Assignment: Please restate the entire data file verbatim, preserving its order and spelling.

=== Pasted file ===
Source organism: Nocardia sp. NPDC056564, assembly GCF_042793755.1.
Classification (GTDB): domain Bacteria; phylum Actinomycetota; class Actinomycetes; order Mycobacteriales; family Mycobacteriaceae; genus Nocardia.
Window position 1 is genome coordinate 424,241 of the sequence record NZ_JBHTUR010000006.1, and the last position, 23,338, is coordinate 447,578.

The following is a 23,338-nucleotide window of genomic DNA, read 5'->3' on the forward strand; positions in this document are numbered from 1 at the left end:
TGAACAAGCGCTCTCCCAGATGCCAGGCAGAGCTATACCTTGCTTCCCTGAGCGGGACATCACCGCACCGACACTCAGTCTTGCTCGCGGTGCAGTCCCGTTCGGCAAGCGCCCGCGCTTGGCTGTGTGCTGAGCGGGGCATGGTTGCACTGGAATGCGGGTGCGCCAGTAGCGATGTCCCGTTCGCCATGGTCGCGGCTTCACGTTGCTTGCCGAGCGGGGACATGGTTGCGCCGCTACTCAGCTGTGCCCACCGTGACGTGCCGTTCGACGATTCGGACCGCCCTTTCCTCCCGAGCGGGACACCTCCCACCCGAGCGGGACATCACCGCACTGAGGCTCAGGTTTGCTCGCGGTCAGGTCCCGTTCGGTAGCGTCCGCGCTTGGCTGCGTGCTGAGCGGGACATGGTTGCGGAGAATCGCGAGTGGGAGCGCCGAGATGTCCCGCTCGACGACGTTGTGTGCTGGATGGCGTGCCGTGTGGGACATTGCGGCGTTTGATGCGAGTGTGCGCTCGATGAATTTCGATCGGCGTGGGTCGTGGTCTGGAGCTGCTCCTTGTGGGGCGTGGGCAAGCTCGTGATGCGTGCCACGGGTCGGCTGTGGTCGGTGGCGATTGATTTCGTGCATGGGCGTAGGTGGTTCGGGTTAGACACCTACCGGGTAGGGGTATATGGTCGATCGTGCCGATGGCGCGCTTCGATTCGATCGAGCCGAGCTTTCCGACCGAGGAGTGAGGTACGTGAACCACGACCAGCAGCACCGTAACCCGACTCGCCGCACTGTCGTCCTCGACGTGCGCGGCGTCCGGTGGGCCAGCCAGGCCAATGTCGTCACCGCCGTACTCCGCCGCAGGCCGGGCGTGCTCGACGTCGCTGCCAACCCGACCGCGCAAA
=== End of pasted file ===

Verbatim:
Source organism: Nocardia sp. NPDC056564, assembly GCF_042793755.1.
Classification (GTDB): domain Bacteria; phylum Actinomycetota; class Actinomycetes; order Mycobacteriales; family Mycobacteriaceae; genus Nocardia.
Window position 1 is genome coordinate 424,241 of the sequence record NZ_JBHTUR010000006.1, and the last position, 23,338, is coordinate 447,578.

The following is a 23,338-nucleotide window of genomic DNA, read 5'->3' on the forward strand; positions in this document are numbered from 1 at the left end:
TGAACAAGCGCTCTCCCAGATGCCAGGCAGAGCTATACCTTGCTTCCCTGAGCGGGACATCACCGCACCGACACTCAGTCTTGCTCGCGGTGCAGTCCCGTTCGGCAAGCGCCCGCGCTTGGCTGTGTGCTGAGCGGGGCATGGTTGCACTGGAATGCGGGTGCGCCAGTAGCGATGTCCCGTTCGCCATGGTCGCGGCTTCACGTTGCTTGCCGAGCGGGGACATGGTTGCGCCGCTACTCAGCTGTGCCCACCGTGACGTGCCGTTCGACGATTCGGACCGCCCTTTCCTCCCGAGCGGGACACCTCCCACCCGAGCGGGACATCACCGCACTGAGGCTCAGGTTTGCTCGCGGTCAGGTCCCGTTCGGTAGCGTCCGCGCTTGGCTGCGTGCTGAGCGGGACATGGTTGCGGAGAATCGCGAGTGGGAGCGCCGAGATGTCCCGCTCGACGACGTTGTGTGCTGGATGGCGTGCCGTGTGGGACATTGCGGCGTTTGATGCGAGTGTGCGCTCGATGAATTTCGATCGGCGTGGGTCGTGGTCTGGAGCTGCTCCTTGTGGGGCGTGGGCAAGCTCGTGATGCGTGCCACGGGTCGGCTGTGGTCGGTGGCGATTGATTTCGTGCATGGGCGTAGGTGGTTCGGGTTAGACACCTACCGGGTAGGGGTATATGGTCGATCGTGCCGATGGCGCGCTTCGATTCGATCGAGCCGAGCTTTCCGACCGAGGAGTGAGGTACGTGAACCACGACCAGCAGCACCGTAACCCGACTCGCCGCACTGTCGTCCTCGACGTGCGCGGCGTCCGGTGGGCCAGCCAGGCCAATGTCGTCACCGCCGTACTCCGCCGCAGGCCGGGCGTGCTCGACGTCGCTGCCAACCCGACCGCGCAAA